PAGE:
"In the case of heliophysics, probably most of its laws have yet to be discovered, since the project of finding them is young. Moreover, heliophysics is a unique hybrid between meteorology and astrophysics with substantial components of physics and chemistry. Thus, many of the laws of heliophysics that we can list at this time might be subjects for research in meteorology (e.g. the field of aeronomy), astrophysics (e.g. shock waves and cosmic rays), physics (e.g. magnetic reconnection and particle energization), or chemistry (e.g. reaction rates in planetary ionospheres and thermospheres)."[122]

Magnetohydrodynamics[edit | edit source]

"When magnetic fields "reconnect" in a turbulent magnetohydrodynamic (MHD) plasma, electric fields are generated in which particles can be accelerated (Matthaeus et al., 1984; Sorrell, 1984)."[123]

Stellar sciences[edit | edit source]

The GOES 14 spacecraft took this image of the Sun. Credit: NOAA/Space Weather Prediction Center and the NWS Internet Services Team.{{free media}}

The GOES 14 spacecraft carries a Solar X-ray Imager that took this image [at right] of the Sun during the most recent quiet period. The Sun appears dark because of the wavelength band of observation and the lack of X-rays.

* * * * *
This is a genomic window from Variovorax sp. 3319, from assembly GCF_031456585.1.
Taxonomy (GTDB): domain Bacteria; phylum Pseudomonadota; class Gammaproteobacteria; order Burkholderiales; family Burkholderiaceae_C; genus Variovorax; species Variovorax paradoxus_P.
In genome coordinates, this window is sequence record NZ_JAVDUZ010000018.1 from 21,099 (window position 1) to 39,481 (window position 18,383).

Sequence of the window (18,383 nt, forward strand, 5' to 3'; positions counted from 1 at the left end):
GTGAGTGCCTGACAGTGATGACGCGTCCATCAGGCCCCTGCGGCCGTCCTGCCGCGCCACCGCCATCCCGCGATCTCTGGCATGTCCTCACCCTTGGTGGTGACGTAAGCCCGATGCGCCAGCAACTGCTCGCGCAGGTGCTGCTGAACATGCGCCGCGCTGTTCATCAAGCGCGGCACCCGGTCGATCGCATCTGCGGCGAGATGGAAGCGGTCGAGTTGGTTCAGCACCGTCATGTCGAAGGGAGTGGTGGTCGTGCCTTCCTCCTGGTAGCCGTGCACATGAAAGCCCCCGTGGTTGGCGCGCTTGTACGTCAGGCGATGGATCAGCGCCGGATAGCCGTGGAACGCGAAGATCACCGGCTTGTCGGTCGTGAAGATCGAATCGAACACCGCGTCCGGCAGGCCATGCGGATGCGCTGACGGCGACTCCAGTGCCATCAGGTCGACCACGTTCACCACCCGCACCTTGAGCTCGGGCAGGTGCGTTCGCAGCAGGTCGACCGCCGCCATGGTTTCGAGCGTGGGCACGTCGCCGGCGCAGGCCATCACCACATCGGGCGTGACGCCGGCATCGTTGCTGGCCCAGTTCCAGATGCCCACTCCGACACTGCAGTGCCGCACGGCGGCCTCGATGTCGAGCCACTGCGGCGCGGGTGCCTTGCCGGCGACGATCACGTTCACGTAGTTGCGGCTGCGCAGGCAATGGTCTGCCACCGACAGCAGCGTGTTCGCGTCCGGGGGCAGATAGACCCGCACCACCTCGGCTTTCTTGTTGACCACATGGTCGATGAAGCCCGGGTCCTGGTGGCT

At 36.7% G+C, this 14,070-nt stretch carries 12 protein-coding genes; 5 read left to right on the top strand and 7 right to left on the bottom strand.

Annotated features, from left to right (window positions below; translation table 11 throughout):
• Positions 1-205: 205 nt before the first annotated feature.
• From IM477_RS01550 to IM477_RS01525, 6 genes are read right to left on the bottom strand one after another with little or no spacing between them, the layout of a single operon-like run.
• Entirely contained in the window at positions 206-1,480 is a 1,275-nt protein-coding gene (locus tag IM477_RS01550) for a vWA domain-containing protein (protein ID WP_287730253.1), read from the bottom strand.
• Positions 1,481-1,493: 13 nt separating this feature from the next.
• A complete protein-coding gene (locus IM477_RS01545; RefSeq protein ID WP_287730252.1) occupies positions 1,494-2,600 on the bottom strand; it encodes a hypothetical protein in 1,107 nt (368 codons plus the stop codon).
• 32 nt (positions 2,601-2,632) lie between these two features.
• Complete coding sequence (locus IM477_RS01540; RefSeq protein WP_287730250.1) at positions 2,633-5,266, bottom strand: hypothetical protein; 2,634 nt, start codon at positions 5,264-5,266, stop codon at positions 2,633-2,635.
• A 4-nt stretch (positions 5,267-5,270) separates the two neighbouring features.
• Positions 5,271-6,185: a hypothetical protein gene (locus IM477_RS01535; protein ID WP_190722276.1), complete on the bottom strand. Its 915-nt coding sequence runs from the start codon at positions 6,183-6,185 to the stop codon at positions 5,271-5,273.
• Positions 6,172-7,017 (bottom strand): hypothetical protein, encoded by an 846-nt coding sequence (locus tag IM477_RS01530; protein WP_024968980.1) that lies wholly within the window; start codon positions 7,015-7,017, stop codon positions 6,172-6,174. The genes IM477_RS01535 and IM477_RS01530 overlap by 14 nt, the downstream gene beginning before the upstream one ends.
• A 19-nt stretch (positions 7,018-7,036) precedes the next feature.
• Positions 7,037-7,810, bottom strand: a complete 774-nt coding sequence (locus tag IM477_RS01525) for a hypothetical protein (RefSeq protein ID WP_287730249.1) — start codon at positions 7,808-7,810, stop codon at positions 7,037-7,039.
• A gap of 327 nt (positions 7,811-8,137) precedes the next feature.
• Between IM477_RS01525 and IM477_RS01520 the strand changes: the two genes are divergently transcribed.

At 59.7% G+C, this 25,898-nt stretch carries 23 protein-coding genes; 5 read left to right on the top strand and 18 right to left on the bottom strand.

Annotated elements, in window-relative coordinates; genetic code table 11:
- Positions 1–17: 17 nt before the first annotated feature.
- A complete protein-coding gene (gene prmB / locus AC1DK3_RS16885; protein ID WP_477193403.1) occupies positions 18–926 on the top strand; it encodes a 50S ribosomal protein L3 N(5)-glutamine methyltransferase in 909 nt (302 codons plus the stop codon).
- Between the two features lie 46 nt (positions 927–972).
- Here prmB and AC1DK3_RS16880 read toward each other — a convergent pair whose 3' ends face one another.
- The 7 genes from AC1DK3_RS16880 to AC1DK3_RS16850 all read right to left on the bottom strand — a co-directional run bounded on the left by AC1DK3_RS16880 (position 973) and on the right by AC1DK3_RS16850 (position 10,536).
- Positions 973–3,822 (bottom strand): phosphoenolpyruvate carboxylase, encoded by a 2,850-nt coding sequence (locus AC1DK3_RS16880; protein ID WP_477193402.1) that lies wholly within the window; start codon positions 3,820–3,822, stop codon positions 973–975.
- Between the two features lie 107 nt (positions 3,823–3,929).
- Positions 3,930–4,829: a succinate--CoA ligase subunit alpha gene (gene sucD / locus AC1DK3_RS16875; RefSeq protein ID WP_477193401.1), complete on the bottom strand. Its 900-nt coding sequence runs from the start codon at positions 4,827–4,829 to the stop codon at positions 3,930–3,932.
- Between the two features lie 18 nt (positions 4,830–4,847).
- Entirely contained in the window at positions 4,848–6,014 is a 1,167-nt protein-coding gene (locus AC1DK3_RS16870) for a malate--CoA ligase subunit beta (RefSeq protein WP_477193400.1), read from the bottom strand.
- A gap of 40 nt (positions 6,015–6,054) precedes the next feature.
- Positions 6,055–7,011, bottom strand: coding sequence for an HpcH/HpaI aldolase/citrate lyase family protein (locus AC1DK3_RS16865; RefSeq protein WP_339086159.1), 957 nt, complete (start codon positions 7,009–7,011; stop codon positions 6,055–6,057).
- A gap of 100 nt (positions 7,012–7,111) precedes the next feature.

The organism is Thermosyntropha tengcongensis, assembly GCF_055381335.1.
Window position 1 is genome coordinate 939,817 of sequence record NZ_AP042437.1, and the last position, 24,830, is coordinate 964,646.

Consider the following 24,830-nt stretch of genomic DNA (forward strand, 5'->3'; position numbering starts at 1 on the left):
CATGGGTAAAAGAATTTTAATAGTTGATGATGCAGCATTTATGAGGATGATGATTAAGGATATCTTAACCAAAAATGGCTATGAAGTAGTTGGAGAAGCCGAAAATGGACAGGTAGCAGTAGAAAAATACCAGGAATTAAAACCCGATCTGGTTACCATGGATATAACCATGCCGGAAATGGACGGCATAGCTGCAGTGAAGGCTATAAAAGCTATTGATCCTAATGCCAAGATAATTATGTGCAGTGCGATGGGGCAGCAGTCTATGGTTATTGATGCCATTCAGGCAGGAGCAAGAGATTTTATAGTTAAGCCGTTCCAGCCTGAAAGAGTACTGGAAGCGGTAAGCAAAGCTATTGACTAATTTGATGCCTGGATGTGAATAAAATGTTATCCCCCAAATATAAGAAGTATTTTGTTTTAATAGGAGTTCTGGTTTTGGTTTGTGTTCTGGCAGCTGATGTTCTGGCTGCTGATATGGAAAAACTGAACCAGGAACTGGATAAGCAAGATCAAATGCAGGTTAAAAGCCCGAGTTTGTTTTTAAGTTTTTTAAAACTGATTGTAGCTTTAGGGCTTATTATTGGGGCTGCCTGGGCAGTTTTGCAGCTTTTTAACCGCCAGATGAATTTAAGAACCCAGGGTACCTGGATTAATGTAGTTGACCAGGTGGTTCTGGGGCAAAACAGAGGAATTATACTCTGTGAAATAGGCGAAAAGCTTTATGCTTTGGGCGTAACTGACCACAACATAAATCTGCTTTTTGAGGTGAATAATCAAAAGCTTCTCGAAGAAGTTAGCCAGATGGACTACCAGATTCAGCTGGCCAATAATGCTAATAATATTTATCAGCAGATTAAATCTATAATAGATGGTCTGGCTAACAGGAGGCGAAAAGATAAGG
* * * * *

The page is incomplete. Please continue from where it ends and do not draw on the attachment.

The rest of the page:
Except for X-ray emission that suggests a circular disc with some isolated X-ray sources at specific locations, the Sun is almost invisible. X-rays are primarily emitted from plasmas near 106 K.

Focusing Optics X-ray Solar Imagers[edit | edit source]

The photograph shows the FOXSI team in front of the FOXSI-2 sounding rocket on the launch pad. Credit: NASA, Säm Krucker, UC Berkeley.{{fairuse}}
A high resolution render shows the FOXSI-2 payload. Credit: Schriste.{{fairuse}}

The Focusing Optics X-ray Solar Imager, or FOXSI, is a sounding rocket payload built to observe the Sun, composed of seven identical Wolter-I telescope modules, as well as Silicon and Cadmium Telluride strip detectors originally developed for the HXT telescope on the Japanese Hitomi mission. The FOXSI payload flew two times,[124][125] and previously in 2012. Like most sounding rockets, FOXSI flew for approximately 15 minutes per mission and observed the Sun for about 5 minutes while in space. During its first flight, FOXSI successfully imaged a solar microflare in the hard x-ray band for the first time.[126]

FOXSI's third mission had a successful launch on September 7, 2018 from White Sands, New Mexico, which included a combination of Silicon and improved Cadmium Telluride detectors,[127] as well as one CMOS soft x-ray detector. Two of the telescope modules were updated from 7-shell to 10-shell configurations, and the payload also introduced collimator technology to reduce the impact of singly-reflected rays.[128]

See also[edit | edit source]